EMR CPR Orientation Course

Fundamentals of Occupational First Aid


  • Identify common medical emergencies
  • Understand how to address medical emergencies
  • First aid for common work-related injuries
  • Know basic EMR CPR Safety Policies
  • Understand responsibilities of a lead

How would you define a medical emergency?

One definition: A medical emergency is an injury or illness that is acute and poses an immediate risk to a person’s life or long term health.

Yet another definition: Emergency medical conditions involve immediate onset of symptoms, including pain, severe enough to lead a prudent layperson with an average knowledge of health and medicine to reasonably believe immediate medical attention is needed:

  • To avoid a serious impairment of bodily functions or serious dysfunction of a bodily organ or part.
  • Because there is a serious threat to the health of the individual or a fetus.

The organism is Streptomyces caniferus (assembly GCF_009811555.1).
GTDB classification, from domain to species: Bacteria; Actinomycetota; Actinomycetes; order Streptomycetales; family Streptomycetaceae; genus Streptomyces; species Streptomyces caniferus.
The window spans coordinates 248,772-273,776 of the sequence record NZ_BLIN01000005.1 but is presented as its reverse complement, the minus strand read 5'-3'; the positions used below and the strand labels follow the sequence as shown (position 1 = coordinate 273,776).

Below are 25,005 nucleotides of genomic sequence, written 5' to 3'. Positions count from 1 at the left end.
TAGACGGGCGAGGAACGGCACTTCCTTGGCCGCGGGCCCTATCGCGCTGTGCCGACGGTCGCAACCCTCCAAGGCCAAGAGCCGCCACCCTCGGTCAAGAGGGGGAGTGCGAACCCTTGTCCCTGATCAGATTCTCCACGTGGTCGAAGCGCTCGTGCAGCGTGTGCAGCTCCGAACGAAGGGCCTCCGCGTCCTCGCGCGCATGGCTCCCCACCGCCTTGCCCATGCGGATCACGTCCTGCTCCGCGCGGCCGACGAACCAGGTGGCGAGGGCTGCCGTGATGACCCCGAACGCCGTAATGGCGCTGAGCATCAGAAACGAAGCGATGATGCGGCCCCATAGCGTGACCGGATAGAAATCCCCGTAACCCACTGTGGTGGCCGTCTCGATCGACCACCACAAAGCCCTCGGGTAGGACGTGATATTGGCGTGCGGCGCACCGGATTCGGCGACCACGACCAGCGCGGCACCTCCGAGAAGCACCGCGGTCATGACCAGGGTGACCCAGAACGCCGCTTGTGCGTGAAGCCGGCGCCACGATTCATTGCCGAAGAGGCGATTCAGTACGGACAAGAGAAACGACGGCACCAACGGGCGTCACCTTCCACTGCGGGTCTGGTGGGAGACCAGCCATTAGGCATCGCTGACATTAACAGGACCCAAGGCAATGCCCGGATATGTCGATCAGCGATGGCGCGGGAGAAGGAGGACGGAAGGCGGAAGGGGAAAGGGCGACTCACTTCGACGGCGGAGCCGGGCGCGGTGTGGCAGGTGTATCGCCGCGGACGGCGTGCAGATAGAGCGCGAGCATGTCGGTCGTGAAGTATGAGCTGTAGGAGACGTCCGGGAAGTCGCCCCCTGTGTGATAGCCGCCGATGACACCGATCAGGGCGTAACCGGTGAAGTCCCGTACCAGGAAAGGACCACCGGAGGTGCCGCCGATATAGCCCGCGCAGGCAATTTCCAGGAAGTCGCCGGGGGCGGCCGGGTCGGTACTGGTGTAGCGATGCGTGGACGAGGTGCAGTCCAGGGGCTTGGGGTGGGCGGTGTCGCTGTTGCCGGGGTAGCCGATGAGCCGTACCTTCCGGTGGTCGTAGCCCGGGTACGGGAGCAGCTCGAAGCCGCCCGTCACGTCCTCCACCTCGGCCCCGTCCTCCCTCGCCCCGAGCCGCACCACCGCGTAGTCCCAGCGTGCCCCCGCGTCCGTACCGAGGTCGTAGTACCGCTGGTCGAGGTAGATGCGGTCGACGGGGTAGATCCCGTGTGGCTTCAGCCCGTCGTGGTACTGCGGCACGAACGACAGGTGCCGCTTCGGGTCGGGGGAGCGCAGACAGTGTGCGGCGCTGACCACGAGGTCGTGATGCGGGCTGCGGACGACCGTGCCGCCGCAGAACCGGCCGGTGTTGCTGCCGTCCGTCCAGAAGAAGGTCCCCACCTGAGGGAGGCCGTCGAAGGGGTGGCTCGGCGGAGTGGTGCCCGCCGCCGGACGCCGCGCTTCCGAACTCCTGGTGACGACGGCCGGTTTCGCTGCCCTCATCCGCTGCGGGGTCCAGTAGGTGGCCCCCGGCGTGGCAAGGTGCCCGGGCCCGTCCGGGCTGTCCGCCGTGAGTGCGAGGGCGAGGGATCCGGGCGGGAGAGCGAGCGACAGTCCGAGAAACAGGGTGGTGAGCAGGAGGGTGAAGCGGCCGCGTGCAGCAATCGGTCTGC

Emergency conditions include:

  • Suspected heart attack or stroke.
  • Sudden or extreme difficulty breathing.
  • Sudden loss of consciousness.
  • Severe bleeding.
  • Severe abdominal pain.
  • Injuries to one or both eyes.

How do I want you to define a medical emergency?

A medical emergency is ANY condition that has the POTENTIAL to result in death, loss of a limb or change in a persons long term function or health.

Is a medical emergency work related? Does it mater? No

  • Causation in an emergency does not matter! We fix our employee and then figure our what the cause is latter!
  • While I am not a lawyer and this does not represent legal advice, not addressing a medical emergency regardless of causation – could represent gross negligence and make you legally liable.